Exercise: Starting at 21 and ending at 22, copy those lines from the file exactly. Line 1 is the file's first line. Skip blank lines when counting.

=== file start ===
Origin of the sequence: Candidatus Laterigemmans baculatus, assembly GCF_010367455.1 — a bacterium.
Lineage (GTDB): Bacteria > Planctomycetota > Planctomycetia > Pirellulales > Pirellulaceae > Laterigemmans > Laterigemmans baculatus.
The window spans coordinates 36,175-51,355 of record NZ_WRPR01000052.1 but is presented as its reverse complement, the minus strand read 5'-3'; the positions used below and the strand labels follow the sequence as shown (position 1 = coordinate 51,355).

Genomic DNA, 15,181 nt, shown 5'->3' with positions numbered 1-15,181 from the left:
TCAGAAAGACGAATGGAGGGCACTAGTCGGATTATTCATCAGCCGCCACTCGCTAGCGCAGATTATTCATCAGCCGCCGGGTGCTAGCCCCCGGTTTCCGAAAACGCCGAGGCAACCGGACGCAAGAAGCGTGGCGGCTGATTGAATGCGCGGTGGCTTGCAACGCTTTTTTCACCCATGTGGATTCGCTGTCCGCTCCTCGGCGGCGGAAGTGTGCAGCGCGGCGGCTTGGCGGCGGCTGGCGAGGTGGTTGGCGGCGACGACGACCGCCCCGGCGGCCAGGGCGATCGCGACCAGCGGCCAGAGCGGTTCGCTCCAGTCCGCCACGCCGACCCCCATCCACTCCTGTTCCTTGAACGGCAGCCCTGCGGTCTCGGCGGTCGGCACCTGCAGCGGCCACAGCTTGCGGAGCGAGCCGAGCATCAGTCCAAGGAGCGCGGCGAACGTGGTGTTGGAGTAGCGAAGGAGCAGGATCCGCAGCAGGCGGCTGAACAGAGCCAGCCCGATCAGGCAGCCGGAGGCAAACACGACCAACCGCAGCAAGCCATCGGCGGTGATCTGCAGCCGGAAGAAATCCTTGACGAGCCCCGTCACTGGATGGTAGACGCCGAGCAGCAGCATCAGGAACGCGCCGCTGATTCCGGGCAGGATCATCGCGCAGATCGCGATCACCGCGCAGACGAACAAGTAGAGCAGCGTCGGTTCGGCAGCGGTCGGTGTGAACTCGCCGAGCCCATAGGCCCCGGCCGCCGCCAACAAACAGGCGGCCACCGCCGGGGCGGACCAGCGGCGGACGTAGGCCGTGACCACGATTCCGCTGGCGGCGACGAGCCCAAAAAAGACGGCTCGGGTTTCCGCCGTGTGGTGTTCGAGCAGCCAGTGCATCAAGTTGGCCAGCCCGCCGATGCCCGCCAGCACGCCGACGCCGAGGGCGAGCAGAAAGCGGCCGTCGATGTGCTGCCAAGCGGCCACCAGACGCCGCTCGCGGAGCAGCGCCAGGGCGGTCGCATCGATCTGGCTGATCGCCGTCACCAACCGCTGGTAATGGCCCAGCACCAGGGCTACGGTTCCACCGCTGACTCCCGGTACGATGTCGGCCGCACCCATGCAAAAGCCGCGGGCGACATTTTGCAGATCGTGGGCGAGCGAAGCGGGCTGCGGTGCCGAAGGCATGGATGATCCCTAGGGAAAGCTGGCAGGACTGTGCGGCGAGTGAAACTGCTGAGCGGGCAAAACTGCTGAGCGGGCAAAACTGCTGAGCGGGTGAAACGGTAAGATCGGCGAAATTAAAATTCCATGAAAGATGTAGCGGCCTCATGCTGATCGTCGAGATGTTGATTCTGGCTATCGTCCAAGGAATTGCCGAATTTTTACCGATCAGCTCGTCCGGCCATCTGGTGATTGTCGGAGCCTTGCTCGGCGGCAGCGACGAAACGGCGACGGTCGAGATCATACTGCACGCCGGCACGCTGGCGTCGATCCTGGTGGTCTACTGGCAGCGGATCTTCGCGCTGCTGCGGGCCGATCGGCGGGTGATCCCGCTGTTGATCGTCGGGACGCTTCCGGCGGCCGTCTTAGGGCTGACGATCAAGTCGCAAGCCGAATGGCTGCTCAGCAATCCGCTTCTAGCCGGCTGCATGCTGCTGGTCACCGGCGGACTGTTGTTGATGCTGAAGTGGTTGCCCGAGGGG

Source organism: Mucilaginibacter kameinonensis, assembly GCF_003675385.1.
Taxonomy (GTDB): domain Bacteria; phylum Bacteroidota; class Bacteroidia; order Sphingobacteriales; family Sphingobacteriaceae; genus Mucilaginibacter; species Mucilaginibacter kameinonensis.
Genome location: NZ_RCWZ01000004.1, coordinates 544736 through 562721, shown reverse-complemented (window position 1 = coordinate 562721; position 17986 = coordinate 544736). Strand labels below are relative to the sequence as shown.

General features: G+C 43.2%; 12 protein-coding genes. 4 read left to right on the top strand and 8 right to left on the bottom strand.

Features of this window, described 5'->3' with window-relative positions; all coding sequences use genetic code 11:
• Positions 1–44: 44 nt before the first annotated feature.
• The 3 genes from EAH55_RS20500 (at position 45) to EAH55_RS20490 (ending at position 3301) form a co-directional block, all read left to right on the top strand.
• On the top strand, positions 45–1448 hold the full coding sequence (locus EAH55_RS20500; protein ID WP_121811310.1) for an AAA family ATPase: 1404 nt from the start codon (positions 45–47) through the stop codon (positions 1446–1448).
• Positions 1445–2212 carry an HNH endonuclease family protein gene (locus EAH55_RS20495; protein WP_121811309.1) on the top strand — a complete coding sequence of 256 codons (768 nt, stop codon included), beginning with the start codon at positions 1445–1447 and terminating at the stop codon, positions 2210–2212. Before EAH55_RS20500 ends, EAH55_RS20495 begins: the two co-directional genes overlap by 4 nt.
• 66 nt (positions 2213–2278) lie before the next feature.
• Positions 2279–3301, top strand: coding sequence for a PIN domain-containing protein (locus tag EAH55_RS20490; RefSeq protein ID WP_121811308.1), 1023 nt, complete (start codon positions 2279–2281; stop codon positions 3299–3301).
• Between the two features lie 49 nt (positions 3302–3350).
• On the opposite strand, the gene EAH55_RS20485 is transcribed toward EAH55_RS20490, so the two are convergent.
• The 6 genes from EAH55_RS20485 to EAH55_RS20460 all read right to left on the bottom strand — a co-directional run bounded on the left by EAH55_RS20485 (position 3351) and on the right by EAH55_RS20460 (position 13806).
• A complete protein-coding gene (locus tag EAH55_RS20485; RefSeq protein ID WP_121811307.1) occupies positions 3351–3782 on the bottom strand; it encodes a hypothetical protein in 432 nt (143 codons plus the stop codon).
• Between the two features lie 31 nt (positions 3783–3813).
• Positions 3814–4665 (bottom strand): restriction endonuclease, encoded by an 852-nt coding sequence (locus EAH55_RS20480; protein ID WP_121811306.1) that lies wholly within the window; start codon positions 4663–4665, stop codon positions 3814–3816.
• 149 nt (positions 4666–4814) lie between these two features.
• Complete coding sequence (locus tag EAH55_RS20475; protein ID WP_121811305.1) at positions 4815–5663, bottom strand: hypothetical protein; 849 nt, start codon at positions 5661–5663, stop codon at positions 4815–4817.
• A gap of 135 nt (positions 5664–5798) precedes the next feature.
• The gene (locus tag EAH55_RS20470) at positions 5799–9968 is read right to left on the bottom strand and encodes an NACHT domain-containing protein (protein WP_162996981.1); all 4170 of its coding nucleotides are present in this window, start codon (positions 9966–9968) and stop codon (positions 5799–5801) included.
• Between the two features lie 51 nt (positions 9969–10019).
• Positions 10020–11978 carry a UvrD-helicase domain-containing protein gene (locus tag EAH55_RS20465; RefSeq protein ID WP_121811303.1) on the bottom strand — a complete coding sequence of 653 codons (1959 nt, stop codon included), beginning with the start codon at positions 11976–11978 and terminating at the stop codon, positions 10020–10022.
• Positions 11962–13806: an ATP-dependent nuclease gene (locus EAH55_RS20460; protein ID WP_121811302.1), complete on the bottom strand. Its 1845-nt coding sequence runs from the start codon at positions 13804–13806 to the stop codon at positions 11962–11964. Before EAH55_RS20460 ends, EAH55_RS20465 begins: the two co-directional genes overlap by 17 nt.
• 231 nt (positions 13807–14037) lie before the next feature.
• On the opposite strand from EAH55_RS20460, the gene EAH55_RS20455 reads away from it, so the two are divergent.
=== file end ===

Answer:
• Between the two features lie 31 nt (positions 3783–3813).
• Positions 3814–4665 (bottom strand): restriction endonuclease, encoded by an 852-nt coding sequence (locus EAH55_RS20480; protein ID WP_121811306.1) that lies wholly within the window; start codon positions 4663–4665, stop codon positions 3814–3816.